Rescued baby gorilla doing well
Musanze - A highly-endangered mountain gorilla infant rescued from poachers earlier this month is recovering well according to officials with the Mountain Gorilla Veterinary Project.
"She was clearly sick and traumatised when we found her," Jan Ramer, MGVP veterinary manager, told AFP Monday. "But now she seems healthy. She is comfortable with her care givers and she's getting more and more confident."
The infant gorilla has recovered from a severe respiratory infection - a leading cause of death among mountain gorillas - which Ramer says she likely contracted from humans.
Thought to be about 10 months old and named Ihirwe, which means "Luck" in Kinyarwanda, the gorilla jumps and plays with her care givers, whom she seems to regard as parents, at the MGVP quarantine centre outside Musanze.
Doctors have performed an extensive health check and are waiting for results of a DNA test to confirm Ihirwe's sub-species, before placing her in a long-term refuge reserved for mountain gorillas.
Ihirwe was rescued by police from poachers on August 7 in the town of Rubavu, close to the border with the Democratic Republic of Congo.
When MGVP vets arrived in the town of Gisenyi, they found the infant in jail where she had been taken along with the poachers.
Five adults killed
Had she not been rescued, Ihirwe would have likely been sold in the live infant gorilla trade, according to Katie Fawcett, a veterinarian with The Dian Fossey Gorilla Fund.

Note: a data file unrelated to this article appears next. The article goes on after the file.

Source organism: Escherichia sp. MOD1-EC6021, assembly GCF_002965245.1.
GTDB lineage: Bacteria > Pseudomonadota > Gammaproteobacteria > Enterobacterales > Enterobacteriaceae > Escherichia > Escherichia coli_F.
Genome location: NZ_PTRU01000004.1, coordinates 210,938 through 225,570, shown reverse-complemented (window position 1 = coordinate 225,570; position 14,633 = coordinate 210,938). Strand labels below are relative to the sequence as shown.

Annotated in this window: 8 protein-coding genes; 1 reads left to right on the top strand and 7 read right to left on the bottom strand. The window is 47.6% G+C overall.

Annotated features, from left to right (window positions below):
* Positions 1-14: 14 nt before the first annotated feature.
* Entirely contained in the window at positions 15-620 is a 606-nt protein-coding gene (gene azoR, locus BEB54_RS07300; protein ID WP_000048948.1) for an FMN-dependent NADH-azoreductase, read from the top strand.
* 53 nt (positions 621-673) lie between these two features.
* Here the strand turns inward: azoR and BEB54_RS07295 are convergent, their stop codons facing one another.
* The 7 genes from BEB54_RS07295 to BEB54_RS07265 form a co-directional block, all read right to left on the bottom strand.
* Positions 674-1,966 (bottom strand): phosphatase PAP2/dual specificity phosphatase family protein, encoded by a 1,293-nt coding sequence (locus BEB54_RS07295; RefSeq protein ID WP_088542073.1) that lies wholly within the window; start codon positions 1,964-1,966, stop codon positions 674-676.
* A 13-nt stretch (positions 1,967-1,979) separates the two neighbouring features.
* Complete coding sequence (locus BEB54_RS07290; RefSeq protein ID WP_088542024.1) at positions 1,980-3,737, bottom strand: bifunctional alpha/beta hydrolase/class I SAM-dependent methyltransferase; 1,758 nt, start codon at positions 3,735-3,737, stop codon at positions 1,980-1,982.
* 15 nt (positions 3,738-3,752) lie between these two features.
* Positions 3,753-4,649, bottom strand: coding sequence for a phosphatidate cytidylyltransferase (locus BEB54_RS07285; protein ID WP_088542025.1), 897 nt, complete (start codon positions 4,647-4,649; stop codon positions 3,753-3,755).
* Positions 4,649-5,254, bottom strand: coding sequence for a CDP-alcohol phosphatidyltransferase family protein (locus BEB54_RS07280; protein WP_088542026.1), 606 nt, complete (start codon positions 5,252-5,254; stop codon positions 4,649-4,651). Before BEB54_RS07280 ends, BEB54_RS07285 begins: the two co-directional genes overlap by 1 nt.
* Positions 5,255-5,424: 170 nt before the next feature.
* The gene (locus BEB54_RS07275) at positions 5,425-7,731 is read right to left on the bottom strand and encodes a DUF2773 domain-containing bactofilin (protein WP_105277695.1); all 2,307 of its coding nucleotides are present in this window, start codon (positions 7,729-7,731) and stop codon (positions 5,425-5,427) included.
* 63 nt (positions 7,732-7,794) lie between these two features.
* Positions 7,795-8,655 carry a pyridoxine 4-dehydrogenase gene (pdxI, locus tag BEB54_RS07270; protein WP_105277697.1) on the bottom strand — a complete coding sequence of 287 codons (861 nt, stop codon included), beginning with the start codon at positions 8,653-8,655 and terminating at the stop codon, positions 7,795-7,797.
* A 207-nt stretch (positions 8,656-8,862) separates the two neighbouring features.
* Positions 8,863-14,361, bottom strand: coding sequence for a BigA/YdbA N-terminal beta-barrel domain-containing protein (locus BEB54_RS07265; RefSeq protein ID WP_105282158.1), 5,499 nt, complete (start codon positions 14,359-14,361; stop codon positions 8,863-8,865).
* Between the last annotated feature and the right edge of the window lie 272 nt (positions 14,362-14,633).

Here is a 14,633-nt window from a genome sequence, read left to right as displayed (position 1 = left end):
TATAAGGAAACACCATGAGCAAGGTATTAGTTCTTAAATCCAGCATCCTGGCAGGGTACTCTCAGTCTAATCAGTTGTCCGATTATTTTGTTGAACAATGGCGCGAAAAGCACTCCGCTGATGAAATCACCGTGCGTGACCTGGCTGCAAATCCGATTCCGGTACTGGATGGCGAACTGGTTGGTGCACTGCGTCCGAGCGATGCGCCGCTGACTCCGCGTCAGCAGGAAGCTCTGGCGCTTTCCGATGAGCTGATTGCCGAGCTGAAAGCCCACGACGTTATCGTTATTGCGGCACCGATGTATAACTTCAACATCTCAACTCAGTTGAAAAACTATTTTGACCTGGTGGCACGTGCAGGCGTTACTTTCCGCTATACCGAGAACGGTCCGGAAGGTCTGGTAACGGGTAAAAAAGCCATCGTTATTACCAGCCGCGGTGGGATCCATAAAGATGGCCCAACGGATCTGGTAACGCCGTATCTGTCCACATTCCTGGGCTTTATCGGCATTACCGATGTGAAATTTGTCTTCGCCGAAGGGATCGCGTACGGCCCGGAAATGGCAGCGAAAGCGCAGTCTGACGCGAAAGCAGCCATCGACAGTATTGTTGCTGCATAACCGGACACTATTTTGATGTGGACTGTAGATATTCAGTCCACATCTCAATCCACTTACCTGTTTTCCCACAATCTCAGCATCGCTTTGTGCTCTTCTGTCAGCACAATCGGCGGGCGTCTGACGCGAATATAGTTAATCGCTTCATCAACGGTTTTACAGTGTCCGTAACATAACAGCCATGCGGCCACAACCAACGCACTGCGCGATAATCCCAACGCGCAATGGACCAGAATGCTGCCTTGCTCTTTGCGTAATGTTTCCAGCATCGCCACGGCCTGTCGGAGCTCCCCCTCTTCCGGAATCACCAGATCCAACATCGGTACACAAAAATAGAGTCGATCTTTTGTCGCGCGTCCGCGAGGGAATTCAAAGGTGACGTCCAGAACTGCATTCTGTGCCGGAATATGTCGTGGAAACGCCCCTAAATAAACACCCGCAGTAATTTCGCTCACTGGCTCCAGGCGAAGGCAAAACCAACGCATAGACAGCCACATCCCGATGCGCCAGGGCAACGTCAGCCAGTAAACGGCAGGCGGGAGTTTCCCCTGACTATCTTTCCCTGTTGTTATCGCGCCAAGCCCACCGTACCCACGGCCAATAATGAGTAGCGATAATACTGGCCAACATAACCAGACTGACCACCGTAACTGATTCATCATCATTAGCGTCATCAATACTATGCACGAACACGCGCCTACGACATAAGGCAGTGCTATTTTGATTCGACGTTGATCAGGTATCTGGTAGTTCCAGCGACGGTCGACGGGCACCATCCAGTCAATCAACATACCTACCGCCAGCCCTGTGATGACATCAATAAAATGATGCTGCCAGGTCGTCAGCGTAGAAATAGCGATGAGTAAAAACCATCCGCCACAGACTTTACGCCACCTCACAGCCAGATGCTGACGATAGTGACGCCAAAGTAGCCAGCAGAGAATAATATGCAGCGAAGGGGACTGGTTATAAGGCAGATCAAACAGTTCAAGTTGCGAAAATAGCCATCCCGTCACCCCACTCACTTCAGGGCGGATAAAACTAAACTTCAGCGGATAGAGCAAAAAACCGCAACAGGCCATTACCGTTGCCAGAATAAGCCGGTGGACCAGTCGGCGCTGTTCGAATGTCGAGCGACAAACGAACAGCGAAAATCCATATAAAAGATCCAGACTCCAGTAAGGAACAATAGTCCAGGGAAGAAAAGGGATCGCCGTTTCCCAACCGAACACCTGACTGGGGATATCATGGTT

Stealing baby gorillas often results in the death of their protective parents, who refuse to surrender their young, she said.
"Humans are the principal threat to gorillas of all types," Fawcett told AFP earlier this month. "Each orphan we see represents about five adult gorillas killed by poachers."
Mountain gorillas, who have fallen prey to conflict and poaching over the years, were famously brought to the world's attention by the late Dian Fossey, and are one the region's main tourist attractions and foreign currency earners.
The estimated total number of mountain gorillas worldwide is just 790.
They are concentrated in the Virunga massif that straddles the border between Rwanda, DR Congo and Uganda and are also found at a second location in Uganda, in the Bwindi Impenetrable Forest.